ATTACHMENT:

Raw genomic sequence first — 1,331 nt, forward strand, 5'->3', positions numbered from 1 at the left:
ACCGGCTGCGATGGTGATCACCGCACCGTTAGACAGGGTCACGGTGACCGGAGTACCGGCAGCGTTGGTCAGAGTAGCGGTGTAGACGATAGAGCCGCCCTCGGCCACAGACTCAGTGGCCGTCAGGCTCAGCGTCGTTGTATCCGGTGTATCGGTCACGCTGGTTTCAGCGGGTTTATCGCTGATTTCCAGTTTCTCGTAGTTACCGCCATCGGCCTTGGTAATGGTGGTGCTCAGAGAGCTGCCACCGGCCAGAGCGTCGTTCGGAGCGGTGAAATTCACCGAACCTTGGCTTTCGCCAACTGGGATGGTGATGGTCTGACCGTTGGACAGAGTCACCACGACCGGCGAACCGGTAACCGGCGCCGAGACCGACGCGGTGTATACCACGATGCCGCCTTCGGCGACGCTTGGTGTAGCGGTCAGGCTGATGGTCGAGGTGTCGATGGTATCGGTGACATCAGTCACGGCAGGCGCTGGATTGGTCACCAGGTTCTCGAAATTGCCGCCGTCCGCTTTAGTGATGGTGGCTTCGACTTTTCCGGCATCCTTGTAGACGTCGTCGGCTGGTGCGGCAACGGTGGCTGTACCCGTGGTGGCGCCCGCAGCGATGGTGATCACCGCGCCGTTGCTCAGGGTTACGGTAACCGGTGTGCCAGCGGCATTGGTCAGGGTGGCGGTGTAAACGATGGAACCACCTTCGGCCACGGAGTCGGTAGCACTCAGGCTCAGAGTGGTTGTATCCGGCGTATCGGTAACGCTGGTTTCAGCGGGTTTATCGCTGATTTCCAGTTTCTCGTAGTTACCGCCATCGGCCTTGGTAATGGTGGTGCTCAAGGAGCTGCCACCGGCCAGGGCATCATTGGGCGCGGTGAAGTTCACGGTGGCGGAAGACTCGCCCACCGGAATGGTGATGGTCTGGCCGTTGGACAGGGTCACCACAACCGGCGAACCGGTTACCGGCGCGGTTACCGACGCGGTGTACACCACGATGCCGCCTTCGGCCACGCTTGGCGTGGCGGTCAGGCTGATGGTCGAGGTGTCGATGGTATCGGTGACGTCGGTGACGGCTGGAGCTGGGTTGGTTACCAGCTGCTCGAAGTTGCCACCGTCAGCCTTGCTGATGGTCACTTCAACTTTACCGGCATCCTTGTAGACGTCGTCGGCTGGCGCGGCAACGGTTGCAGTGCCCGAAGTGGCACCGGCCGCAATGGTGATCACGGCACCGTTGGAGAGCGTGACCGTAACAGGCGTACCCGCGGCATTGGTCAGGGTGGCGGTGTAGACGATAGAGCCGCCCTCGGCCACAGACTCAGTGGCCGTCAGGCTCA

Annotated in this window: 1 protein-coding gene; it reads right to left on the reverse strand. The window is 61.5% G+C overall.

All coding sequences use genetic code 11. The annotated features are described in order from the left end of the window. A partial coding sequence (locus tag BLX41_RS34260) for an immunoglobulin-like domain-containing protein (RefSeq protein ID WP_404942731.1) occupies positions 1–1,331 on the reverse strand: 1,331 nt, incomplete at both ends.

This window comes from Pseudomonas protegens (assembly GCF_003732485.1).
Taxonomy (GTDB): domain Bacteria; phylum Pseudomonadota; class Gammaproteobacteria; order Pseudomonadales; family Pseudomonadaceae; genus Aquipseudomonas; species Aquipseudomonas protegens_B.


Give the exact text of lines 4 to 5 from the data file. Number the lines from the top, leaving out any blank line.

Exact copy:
All coding sequences use genetic code 11. The annotated features are described in order from the left end of the window. A partial coding sequence (locus tag BLX41_RS34260) for an immunoglobulin-like domain-containing protein (RefSeq protein ID WP_404942731.1) occupies positions 1–1,331 on the reverse strand: 1,331 nt, incomplete at both ends.

This window comes from Pseudomonas protegens (assembly GCF_003732485.1).